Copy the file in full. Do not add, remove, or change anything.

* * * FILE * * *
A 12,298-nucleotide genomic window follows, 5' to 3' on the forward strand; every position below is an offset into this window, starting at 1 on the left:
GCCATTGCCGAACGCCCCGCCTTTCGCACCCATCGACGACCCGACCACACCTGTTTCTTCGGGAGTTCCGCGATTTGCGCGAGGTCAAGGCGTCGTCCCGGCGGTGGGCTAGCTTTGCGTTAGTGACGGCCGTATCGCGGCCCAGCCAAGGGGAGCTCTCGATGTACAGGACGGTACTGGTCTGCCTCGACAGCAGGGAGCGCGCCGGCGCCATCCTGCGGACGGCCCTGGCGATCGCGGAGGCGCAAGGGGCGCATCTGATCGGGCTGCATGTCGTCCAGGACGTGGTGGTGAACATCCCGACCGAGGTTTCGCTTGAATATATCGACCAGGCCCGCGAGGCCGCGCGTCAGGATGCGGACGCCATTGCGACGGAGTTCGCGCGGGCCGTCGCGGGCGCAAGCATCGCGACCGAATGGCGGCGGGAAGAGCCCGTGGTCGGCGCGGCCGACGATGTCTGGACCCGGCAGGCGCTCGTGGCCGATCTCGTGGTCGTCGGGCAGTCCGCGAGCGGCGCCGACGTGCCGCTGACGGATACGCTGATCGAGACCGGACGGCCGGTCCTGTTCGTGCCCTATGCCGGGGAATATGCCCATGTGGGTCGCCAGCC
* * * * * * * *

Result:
A 12,298-nucleotide genomic window follows, 5' to 3' on the forward strand; every position below is an offset into this window, starting at 1 on the left:
GCCATTGCCGAACGCCCCGCCTTTCGCACCCATCGACGACCCGACCACACCTGTTTCTTCGGGAGTTCCGCGATTTGCGCGAGGTCAAGGCGTCGTCCCGGCGGTGGGCTAGCTTTGCGTTAGTGACGGCCGTATCGCGGCCCAGCCAAGGGGAGCTCTCGATGTACAGGACGGTACTGGTCTGCCTCGACAGCAGGGAGCGCGCCGGCGCCATCCTGCGGACGGCCCTGGCGATCGCGGAGGCGCAAGGGGCGCATCTGATCGGGCTGCATGTCGTCCAGGACGTGGTGGTGAACATCCCGACCGAGGTTTCGCTTGAATATATCGACCAGGCCCGCGAGGCCGCGCGTCAGGATGCGGACGCCATTGCGACGGAGTTCGCGCGGGCCGTCGCGGGCGCAAGCATCGCGACCGAATGGCGGCGGGAAGAGCCCGTGGTCGGCGCGGCCGACGATGTCTGGACCCGGCAGGCGCTCGTGGCCGATCTCGTGGTCGTCGGGCAGTCCGCGAGCGGCGCCGACGTGCCGCTGACGGATACGCTGATCGAGACCGGACGGCCGGTCCTGTTCGTGCCCTATGCCGGGGAATATGCCCATGTGGGTCGCCAGCC